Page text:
Slow Loris Outreach Week 2017

Every October the Little Fireface Project invites the whole world to participate in Slow Loris Outreach Week (SLOW). Each year a collaboration of inspirational people from different areas of the globe work hard to create awareness of the Critically Endangered slow loris. We at the Little Fireface Project would love to take this opportunity to sincerely and humbly thank everyone who have supported the slow loris and the Little Fireface Project.

This year there was an array of wonderful events. In Oxford we hosted a Sleepy Sunday Slow Loris Yoga session with Live Learn Love yoga, we held an award winning art exhibition in the Art Café and students participated in a Dress Up as a Slow Loris day.

There were outreach events held in Kyoto Japan, including the premiere of a slow loris book ‘Dr. Slow Loris Got It!’

The Bangladesh Slow Loris Project organised a drawing competition among the students of Pogose Laboratory High School. Honourable teachers and the principal researcher of the project gave speeches during a discussion seminar. The competition and seminar enlightened students about Bengal slow loris ecology.

Green Hill Guesthouse Sumatra celebrated SLOW in nature club. The children played lots of slow loris related games and made slow loris faces and medals. We love this photo of the children doing the slow loris defense pose.

The American Association of Zoo Keepers in Memphis held a lovely ‘Lattes for Lorises’ event. Moody Gardens in Texas also held a Lattes for Lorises event 🙂

Shaldon Wildlife Trust in Devon held an informative poster session and a great slow loris quiz competition.

The team in Cipaganti streamed live from the jungle whilst observing the Javan slow lorises in the forest, and we were delighted by the spotting of a new tiny slow loris baby!

It was a fabulous week packed with positive action occurring all over the world! Thank you so much to everyone who participated. You are helping to save the lives of the unique and special slow loris! Thank you to all of our online supporters. Every like, share and comment on our Facebook and Instagram increases the amount of people the post will reach, which is a brilliant way to create awareness in the online community!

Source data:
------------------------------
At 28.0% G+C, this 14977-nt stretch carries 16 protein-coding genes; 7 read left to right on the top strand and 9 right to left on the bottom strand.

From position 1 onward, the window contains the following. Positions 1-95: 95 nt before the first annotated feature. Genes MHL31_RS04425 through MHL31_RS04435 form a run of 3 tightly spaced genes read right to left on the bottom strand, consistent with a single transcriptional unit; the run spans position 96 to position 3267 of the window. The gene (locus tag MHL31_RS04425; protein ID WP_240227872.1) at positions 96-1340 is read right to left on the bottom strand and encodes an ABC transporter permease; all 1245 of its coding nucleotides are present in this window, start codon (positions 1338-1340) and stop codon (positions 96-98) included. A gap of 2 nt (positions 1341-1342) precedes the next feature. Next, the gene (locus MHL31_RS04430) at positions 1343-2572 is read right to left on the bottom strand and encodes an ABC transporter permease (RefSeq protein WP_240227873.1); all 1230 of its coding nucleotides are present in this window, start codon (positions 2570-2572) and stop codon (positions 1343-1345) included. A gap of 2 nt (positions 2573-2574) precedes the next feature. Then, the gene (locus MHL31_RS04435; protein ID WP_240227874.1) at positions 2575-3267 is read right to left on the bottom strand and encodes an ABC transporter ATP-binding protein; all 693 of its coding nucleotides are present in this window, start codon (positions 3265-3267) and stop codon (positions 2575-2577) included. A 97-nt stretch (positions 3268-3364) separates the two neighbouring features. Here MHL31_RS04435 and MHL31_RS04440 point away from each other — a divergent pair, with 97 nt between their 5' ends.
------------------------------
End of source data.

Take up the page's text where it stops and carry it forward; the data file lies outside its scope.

The action doesn’t stop here. We are continuing with our passionate activities and you can find us at the Super Science Saturday event at Oxford’s Museum of Natural History on 25/11/17. Join us and learn about why slow lorises are mad, bad and dangerous to know!

A Sapphire for our Slow Lorises!

Sapphire on the far right, participating in a team film for SLOW2017

I’m Sapphire and I have come to LFP as part of my BSc in Zoology at Cardiff University. Almost two months into my placement year and I am loving it here. I enjoy the culture, the people, the family that the staff and volunteers have become and obviously the wildlife! I will be studying positions of loris bridges alongside helping out with the behavioural observations throughout the night and helping to teach children English in a school in Garut. Some days are busy busy busy, and this is one of them.

When you first wake up you hear the mosque prayers, the motorbikes zooming past the house, the chickens squawking and the hustle and bustle of this small village you’ve made your home. As you make your way to the kitchen, four cats surround you for attention (and most likely food) and after a good cup of tea (in my case at least) you are able to start your day.

After some breakfast I’m ready to head off to Garut with Imanol, a Spanish student working on his master’s thesis here at LFP. Walking down the steep hill I live on we greet women, children and men of the village. “Pagi” I say with a wide smile. We reach the bottom where bikes are heading back and forth, with the help of the garage and gas pump workers we find a couple of ojeks to take us to Bayongbong. After a peaceful and slightly bumpy ride we find ourselves shuffling onto an ankot (a small little bus) to Garut.

Once there we meet Dika at the school. He is a lovely man who helps me, and the other volunteers, learn Indonesian for a couple of hours each week. After improving my language skills I go on to teach a class of children some English. This week – similes. The hour flies by as I interact with each student individually and as a class. It’s suddenly 5pm and time to head back to the field station.

Fast forward to the late evening. After a short nap I am ready to spend my next 6 hours as a nocturnal primate. With an excited jig in my step Imanol (in training), Dendi (one of our incredible trackers and project manager) and I make our way up the mountain hiking in-between the agricultural land and forest fragments searching for a signal on the chosen slow loris of the night. After climbing on all fours up vertical terrain and sliding down muddy fields we finally found Mikio and the data collection begins. Suddenly it’s 5am and time to head home. As the sun rises, the view of the distant Mt. Cikuray catches my eye while the sun rises creating a stunning silhouette against the sky. I finally get into bed at 6am after a quick fuss with the cats and fall asleep at peace ready to see what the next day will bring (well afternoon onwards, I need at least a few hours’ sleep!).